HARTFORD – Alarmed by President Donald Trump’s move to end federal privacy protection for Internet users, a group of Connecticut lawmakers hope to pass a state law restoring the protections.
“The Republican rollback of FCC privacy rules could mean that your personal information is auctioned off to highest bidder without your knowledge,” Duff said. “That’s wrong and this proposal will help protect Connecticut residents.”
The Republican-controlled Congress recently passed a bill, which was signed into law by Trump, repealing Federal Communications Commission privacy rules adopted in October requiring Internet Service Providers to obtain customer permission before using or sharing their information.
The Obama era rule also required ISPs to adopt security practices to help prevent large-scale data breaches, and to notify users, the FCC and the FBI in case of a major hack.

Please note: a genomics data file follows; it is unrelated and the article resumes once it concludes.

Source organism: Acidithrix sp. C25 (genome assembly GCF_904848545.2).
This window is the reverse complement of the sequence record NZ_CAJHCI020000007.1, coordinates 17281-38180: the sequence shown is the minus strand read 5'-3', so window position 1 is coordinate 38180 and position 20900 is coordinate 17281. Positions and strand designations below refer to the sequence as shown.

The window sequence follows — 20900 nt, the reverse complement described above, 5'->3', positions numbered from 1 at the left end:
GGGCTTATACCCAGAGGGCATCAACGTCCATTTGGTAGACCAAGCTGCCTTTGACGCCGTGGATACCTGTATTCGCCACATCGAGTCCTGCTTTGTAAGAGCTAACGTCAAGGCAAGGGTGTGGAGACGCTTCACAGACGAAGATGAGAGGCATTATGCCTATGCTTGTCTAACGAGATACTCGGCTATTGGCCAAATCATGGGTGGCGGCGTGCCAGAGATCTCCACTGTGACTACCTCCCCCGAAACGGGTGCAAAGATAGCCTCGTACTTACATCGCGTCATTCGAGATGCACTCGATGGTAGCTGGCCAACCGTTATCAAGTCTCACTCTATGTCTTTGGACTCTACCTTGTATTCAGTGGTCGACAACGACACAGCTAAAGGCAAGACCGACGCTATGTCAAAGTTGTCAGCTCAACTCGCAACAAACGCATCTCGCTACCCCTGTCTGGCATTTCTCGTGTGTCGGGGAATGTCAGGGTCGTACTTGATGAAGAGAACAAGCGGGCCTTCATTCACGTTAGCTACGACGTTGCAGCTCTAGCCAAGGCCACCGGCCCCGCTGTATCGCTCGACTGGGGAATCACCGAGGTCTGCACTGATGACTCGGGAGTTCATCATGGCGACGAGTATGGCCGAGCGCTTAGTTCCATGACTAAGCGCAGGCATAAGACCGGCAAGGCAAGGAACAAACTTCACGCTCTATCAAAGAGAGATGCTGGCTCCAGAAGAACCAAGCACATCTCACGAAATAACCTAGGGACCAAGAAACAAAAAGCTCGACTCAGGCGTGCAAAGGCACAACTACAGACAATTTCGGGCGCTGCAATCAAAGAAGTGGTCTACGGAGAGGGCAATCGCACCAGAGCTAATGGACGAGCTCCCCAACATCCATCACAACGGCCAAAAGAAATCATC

Duff, along with state Sen. Joan Hartley, D-Waterbury, said the Connecticut legislation would prevent any telecommunications company, certified telecommunications provider, certified competitive video service provider or internet service provider from providing service to a customer if that customer does not want their personal information shared or sold to other companies.
State Rep. Matthew Lesser, D-Middletown, said Connecticut residents should be protected from the Republican action in Washington, D.C.
“Congress thinks the American people aren’t paying attention – but they couldn’t be more wrong,” Lesser said. “Their disregard for internet privacy is embarrassing and indecent. And I look forward to working with Sen. Duff and other colleagues to take strong action in Connecticut.”